Development of a culturally tailored Internet intervention promoting hepatitis B screening in the Turkish community in the Netherlands
Health Promotion International , Volume 27 - Issue 3 p. 342- 355
Hepatitis B virus infections are an important health problem in the Turkish community in the Netherlands. Screening for hepatitis B should be promoted through public health interventions, which take into account the socio-cultural and behavioural determinants that influence screening. The Intervention Mapping protocol was used to develop a culturally tailored Internet intervention for first-generation Turkish immigrants in Rotterdam, aged 1640 year. Behavioural factors and cultural motivators and barriers, identified in the first steps of the protocol, were incorporated in the intervention. To ensure participation, members of the target population were involved in all steps of programme development. A theory-and evidence-based culturally tailored intervention was developed. Both surface structure and deep structure elements were used; surface structure tailoring resulting in different Internet skins and peer-stories for subgroups, such as young women. Deep structure elements comprised cultural motivators such as the religiously inspired feelings of responsibility and strong family values, and perceived community rules regarding health and disease. Cultural barriers that were addressed were the satisfaction and trust in Dutch health care, and the association of hepatitis B screening with sexual behaviour. Intervention Mapping provided a useful framework for the systematic development of our theory-and evidence-based intervention to promote hepatitis B screening in the Turkish community in the Netherlands.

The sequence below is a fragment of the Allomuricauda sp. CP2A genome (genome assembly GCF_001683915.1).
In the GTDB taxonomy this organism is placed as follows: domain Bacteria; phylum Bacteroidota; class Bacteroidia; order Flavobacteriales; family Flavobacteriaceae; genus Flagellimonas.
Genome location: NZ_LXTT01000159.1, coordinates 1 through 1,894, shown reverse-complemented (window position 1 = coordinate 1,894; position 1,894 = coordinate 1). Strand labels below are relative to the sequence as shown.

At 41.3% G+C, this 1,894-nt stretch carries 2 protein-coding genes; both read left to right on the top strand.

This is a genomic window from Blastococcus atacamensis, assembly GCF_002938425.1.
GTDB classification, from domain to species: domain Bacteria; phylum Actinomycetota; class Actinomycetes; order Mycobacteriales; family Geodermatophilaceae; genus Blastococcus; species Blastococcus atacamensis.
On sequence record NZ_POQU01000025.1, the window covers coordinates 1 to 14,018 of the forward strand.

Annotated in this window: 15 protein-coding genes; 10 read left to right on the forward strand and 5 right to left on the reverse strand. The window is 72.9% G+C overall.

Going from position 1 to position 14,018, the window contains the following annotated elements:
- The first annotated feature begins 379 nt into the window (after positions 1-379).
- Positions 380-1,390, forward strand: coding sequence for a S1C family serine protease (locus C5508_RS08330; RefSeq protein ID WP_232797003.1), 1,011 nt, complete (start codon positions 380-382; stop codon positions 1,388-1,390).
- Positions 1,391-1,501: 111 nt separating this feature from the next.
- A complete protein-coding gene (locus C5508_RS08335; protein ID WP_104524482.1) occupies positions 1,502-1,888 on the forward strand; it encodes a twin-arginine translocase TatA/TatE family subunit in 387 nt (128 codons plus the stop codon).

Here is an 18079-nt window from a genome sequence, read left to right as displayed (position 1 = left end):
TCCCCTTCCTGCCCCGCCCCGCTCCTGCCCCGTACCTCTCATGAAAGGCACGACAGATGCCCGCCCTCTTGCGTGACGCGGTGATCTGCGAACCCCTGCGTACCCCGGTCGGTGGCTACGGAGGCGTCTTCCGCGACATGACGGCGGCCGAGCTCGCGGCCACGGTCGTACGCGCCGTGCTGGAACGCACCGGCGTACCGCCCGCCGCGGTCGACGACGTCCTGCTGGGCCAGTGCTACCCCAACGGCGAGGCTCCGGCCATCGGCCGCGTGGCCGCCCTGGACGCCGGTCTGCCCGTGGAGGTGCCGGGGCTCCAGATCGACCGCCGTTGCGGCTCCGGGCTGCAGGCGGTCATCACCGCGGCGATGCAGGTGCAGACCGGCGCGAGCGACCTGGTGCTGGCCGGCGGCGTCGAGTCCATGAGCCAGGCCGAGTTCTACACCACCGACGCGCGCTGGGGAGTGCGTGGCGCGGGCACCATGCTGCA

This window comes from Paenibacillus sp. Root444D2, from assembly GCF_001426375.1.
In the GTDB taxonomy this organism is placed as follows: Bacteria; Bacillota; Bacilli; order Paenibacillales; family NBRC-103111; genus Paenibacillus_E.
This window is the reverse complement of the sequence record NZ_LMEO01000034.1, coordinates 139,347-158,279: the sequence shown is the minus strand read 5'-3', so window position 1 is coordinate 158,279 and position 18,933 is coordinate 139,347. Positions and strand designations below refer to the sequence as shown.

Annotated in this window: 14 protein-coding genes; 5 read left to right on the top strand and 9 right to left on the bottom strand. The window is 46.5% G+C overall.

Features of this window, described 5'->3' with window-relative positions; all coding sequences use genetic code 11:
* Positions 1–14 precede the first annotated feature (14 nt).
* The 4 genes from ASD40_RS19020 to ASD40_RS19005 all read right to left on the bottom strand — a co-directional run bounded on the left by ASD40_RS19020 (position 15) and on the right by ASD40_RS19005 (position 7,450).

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|Health Promotion International|
|Organisation||Erasmus MC: University Medical Center Rotterdam|
van der Veen, Y.J.J, van Empelen, P, & Richardus, J.H. (2012). Development of a culturally tailored Internet intervention promoting hepatitis B screening in the Turkish community in the Netherlands. Health Promotion International, 27(3), 342–355. doi:10.1093/heapro/dar044